Every day thousands of fishing vessels take to sea, chart a course for fertile fishing grounds, and disappear over the horizon. Out of sight, the majority of these vessels fish within the confines of the law, catching permitted species within allotted quotas. But for a consequential minority, the remoteness of the open ocean provides a cover for illicit fishing activities that harm ecosystems, economies, and human lives.
Illegal, unreported, and unregulated fishing, known as IUU fishing, captures 1,800 pounds of seafood from the ocean every second. This illicit market is worth up to $23.5 billion each year and accounts for one in five wild caught fish.
Each letter of the IUU acronym is harmful to the ocean. Illegal fishing inside exclusion zones and marine reserves harms ecosystems and species that need protection. Unregulated fishing on the high seas degrades marine food webs and causes of overfishing. Unreported fish landings diminish the accuracy of scientific stock assessments and decrease overall fishery health.
IUU fishing takes a human toll as well. The practice harms honest fishermen and coastal communities by depriving them of vital food sources and employment opportunities. To make matters worse, the IUU fishing fleet is associated with other illicit activities, including human trafficking and weapons and drug smuggling.
But thanks to the power of innovative tools that use satellites and algorithms to detect suspicious fishing boat movements and locations, the tide is beginning to turn against IUU fishing.
One such tool is Global Fishing Watch, the product of a partnership between Oceana, Skytruth, and Google that allows governments, NGOs, and ordinary citizens to view the location of fishing vessels around the world with the click of a button. Launched at the 2016 Our Ocean Conference in Washington, D.C., Global Fishing Watch uses satellites to intercept navigation information from the Automatic Identification System transponders aboard ships. As data on the identity, position, speed, and trajectory of vessels around the world is collected, an algorithm analyzes the movement patterns of thousands of vessels to detect fishing activity on the high seas. Similar satellite monitoring programs such as the Pew Charitable Trust’s Project Eyes on the Sea have been launched to detect fishing activity inside remote marine protected areas.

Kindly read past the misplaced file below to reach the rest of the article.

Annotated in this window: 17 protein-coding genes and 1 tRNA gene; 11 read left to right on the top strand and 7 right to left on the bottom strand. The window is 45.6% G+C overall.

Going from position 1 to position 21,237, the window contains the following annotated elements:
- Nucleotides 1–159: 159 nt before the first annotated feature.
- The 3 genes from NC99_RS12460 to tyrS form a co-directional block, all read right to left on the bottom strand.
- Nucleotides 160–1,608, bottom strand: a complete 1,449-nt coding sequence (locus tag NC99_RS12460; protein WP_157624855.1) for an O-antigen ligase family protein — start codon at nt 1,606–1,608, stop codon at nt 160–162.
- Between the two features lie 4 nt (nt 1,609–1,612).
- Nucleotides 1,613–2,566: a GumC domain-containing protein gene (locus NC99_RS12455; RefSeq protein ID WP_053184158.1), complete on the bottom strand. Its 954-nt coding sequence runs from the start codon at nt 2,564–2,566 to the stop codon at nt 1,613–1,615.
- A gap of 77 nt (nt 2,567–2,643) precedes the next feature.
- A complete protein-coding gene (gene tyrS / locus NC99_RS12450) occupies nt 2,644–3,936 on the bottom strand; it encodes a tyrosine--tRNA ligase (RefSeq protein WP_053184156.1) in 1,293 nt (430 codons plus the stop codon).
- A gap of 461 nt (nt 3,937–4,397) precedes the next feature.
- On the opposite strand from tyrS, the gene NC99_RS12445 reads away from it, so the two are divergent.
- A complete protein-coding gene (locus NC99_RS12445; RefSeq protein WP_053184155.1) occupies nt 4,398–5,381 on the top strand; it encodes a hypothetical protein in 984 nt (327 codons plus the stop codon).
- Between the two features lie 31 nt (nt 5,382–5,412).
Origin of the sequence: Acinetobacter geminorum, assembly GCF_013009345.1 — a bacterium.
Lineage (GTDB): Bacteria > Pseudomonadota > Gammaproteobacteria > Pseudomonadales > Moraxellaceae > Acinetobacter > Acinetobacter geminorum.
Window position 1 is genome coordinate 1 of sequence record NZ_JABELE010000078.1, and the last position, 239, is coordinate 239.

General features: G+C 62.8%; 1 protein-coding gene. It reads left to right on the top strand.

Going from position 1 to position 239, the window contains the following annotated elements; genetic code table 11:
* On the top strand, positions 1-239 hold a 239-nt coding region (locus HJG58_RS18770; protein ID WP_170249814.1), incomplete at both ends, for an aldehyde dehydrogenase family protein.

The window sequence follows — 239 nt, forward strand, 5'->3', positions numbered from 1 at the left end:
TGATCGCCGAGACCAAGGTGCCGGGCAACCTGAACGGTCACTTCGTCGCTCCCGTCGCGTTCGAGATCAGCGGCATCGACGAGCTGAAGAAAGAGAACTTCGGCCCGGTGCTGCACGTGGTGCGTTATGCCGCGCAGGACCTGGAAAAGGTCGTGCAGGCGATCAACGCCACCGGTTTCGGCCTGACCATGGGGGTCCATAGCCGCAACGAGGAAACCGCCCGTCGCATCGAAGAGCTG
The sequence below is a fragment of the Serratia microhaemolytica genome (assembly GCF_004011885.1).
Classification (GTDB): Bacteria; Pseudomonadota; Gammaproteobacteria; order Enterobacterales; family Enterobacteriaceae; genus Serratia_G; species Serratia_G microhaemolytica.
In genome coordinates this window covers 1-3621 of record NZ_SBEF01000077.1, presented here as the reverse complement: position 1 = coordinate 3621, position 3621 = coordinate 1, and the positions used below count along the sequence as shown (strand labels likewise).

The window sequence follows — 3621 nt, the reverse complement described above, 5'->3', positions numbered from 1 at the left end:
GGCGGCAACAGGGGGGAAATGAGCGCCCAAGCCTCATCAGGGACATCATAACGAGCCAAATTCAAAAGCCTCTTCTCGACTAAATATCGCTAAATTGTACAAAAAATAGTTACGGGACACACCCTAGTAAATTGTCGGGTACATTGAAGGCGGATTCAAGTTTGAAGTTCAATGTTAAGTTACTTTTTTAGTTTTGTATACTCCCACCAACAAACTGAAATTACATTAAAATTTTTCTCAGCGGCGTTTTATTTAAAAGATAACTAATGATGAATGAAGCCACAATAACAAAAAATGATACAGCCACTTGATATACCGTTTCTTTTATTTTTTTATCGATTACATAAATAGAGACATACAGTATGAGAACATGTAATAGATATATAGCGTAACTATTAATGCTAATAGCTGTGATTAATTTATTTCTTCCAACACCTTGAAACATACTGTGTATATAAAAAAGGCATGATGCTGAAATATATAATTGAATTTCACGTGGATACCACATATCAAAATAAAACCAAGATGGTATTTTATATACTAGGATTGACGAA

(Video Credit: The Pew Charitable Trusts).
By overlaying the movement patterns of fishing vessels with other data layers, such as the boundaries of marine reserves and international borders, these platforms allow users to pinpoint suspicious fishing activity in near real time, bringing much needed transparency to the seafood supply chain.
Both programs are part of the Safe Ocean Network, a collaborative initiative launched at the 2015 Our Ocean Conference. The network brings together 45 governments and private organizations to catalyze global action against IUU fishing; it has jumpstarted more than 40 IUU-related projects worth more than $82 million. Using a variety of measures that include satellite monitoring networks, high seas fishing patrols, mobile applications, and policy overhauls, these projects improve seafood traceability, enable effective law enforcement, and educate consumers about the origin of their seafood.
In addition to establishing the Safe Ocean Network, the U.S. government has taken steps to address IUU fishing by issuing an action plan in response to recommendations from the Presidential Task Force on Combatting IUU Fishing and Seafood Fraud. The action plan lists fifteen recommendations for tackling IUU fishing, including bolstering seafood customs and enforcement, improving seafood labeling rules, and maintaining IUU fishing as a diplomatic priority.
Thanks in large part to U.S. leadership, the international community is gaining momentum to address one of the largest global black markets and a critical threat to the ocean. Maintaining this leadership is crucial if recent progress is to continue and accelerate.
Published in March, 2017, by the Joint Ocean Commission Initiative.